Treasury report on bank competition used by Minister Goldsmith raises concerns about bank fees but sees 'no severe lack of competition'

Treasury report on bank competition used by Minister Goldsmith raises concerns about bank fees but sees 'no severe lack of competition'

By Jenée Tibshraeny

A Treasury report on competition in New Zealand banking, used by Minister of Commerce and Consumer Affairs Paul Goldsmith, concludes there's no severe lack of competition in the sector but that some bank fees are concerning.

Goldsmith cited the report when interest.co.nz raised concerns about high credit card interest rates with him last month.

Ultimately, he said it was up to the banks themselves to explain the interest rates they charge. 

Interest.co.nz obtained Treasury's 12-page ‘Competition in the New Zealand Banking Sector’ report via the Official Information Act.

A covering letter with the report from Jennie Kerr, team leader of Treasury's financial markets unit, points out the report is over two years old, (having been published in September 2013), and draws on data from 2013 or earlier. The report itself notes that it's "not a full-blown investigation into banking competition".

“Our overall judgement is that competition in the New Zealand banking sector is not severely lacking," the Treasury report says.

“The sector appears to be delivering outcomes that are generally consistent with those we would expect in a workably competitive market. This includes profit levels that are not obviously excessive.”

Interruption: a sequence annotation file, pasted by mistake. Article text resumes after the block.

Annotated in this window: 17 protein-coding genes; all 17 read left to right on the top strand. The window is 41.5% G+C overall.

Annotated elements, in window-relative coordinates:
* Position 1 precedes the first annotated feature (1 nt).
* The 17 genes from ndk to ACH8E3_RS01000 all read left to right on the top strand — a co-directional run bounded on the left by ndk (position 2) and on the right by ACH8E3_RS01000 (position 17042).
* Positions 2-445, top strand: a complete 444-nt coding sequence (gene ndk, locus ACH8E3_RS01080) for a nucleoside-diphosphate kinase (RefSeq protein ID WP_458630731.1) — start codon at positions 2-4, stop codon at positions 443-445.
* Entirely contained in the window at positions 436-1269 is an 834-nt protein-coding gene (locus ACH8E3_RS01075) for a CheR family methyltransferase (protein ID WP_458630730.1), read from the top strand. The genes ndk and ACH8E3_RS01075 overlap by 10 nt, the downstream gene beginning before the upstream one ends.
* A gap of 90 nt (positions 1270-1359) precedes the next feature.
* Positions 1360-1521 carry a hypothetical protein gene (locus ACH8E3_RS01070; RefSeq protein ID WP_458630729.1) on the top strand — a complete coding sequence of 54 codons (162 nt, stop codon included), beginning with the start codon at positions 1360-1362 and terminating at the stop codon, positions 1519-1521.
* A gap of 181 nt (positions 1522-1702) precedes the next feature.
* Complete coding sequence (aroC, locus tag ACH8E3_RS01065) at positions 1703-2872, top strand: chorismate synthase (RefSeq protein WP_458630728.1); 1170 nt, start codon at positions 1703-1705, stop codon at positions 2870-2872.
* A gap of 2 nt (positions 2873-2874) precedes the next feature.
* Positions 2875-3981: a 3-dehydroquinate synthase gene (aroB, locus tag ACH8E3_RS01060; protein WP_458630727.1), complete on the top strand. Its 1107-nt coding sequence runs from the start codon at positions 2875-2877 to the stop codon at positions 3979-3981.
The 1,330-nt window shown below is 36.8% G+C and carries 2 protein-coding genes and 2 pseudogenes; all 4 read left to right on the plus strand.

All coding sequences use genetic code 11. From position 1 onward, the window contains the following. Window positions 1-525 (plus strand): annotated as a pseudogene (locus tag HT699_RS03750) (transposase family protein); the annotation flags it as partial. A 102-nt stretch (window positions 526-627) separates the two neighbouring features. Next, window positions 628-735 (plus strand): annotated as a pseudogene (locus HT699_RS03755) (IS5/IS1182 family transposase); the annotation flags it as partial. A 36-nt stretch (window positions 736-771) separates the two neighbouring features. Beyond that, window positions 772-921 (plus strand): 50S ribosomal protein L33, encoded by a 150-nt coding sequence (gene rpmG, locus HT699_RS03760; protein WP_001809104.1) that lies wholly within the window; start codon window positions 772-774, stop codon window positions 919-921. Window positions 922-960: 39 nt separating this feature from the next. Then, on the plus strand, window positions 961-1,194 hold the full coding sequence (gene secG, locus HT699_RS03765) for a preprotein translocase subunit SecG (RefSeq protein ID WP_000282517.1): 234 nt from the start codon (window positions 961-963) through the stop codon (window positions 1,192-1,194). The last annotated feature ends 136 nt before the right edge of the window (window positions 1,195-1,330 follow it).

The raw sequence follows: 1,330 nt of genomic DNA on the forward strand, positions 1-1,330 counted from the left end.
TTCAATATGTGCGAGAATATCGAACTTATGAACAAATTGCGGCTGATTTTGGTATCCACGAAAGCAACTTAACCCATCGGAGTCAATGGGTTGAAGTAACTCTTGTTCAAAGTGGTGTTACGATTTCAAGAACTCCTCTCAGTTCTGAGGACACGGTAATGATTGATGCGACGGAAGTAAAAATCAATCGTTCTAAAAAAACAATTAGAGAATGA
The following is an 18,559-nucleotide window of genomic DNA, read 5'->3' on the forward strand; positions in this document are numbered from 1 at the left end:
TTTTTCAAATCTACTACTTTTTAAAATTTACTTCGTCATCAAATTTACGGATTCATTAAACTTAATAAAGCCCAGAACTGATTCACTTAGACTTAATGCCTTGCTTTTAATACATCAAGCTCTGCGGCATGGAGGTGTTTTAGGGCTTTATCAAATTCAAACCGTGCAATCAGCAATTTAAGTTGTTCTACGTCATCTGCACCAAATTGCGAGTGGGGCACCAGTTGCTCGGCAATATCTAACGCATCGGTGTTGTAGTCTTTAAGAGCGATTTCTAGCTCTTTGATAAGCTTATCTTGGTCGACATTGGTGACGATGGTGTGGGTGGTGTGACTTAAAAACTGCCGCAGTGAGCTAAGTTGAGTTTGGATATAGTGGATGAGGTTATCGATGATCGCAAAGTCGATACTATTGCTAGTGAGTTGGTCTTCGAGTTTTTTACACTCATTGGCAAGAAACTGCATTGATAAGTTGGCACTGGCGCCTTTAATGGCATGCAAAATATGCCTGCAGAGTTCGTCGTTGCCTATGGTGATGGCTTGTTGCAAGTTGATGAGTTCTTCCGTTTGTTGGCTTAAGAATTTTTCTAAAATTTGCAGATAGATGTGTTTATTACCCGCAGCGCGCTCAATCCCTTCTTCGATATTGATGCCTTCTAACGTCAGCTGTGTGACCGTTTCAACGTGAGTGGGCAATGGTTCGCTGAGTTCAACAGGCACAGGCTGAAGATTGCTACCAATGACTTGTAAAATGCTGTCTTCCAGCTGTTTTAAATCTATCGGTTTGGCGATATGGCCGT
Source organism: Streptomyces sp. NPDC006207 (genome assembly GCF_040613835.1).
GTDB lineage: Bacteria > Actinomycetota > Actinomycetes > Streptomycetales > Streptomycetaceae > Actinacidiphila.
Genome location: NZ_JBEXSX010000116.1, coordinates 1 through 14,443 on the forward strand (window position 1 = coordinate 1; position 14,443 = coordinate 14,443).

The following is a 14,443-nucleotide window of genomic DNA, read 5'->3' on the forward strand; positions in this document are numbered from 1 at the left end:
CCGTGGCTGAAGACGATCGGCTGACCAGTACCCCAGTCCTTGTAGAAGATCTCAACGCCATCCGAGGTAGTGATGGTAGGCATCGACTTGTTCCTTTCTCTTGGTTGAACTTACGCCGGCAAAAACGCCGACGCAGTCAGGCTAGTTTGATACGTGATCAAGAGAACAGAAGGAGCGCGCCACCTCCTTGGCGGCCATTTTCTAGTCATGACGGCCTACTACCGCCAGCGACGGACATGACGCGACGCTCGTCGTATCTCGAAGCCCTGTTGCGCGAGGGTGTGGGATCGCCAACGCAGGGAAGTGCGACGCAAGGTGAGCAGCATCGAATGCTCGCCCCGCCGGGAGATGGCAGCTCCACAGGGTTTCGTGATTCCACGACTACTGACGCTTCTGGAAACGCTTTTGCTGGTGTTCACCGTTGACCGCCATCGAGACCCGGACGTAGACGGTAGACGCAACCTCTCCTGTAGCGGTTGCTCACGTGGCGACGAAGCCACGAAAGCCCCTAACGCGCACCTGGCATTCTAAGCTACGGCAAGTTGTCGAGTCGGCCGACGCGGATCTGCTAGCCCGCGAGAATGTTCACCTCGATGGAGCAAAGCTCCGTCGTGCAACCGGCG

'Possible they use the lower level of scrutiny surrounding fees to extract uncompetitive profits'

However, the report describes some bank fees as "concerning."

It notes fees appear to account for a relatively high portion of bank profits in New Zealand.

In 2012 Westpac NZ's fee income accounted for 38.9% of pre-tax profit compared to 29.4% for the Westpac group overall. And ASB's fee income accounted for 36.7% of pre-tax profits compared to 30% at its parent Commonwealth Bank of Australia.

"Comparisons of fees as a percentage of net interest margins yield similar results," Treasury says.

The report goes on to say, "While banks compete relatively fiercely on headline interest rates, it is possible that they use the lower level of scrutiny surrounding fees to extract uncompetitive profits."

Treasury notes the representative action by the Fair Play on Fees group, which argues customers of New Zealand's big banks are paying excessively high fees for unexpected overdrafts, exceeding credit card limits and late payments. The case is stayed pending the outcome of an appeal in a related Australian case.

The report says, “Overall, some fees charged by banks may be consistent with a lack of competition. But this conduct does not go unopposed by regulators and customers”.

Treasury highlights the way the Commerce Commission intervened when it found credit card late payment fees were unreasonable in 2009.

However, when interest.co.nz asked the Commerce Commission last month whether it would act on banks setting high interest rates (as the Reserve Bank of Australia has) it said, “There are no restrictions on interest rates so constraint is provided by the competitive market. 

"It’s not an issue we would investigate unless evidence emerged of collusion between banks to set rates at a certain level.”  

The Reserve Bank also has no mandate to follow the Reserve Bank of Australia's leadshould they wish to.

Credit card interest rates haven't fallen as might have been expected against a backdrop of an Official Cash Rate that's now below 3%, down from a peak of 8.25% in 2008.

Some credit card rates are still above 20%. The average cost of funds for New Zealand banks during the June quarter was 3.93%.

The tables in this story show slightly higher interest rates are slapped on New Zealand credit cards than Australian ones.  

Banks’ profitability 'not excessive'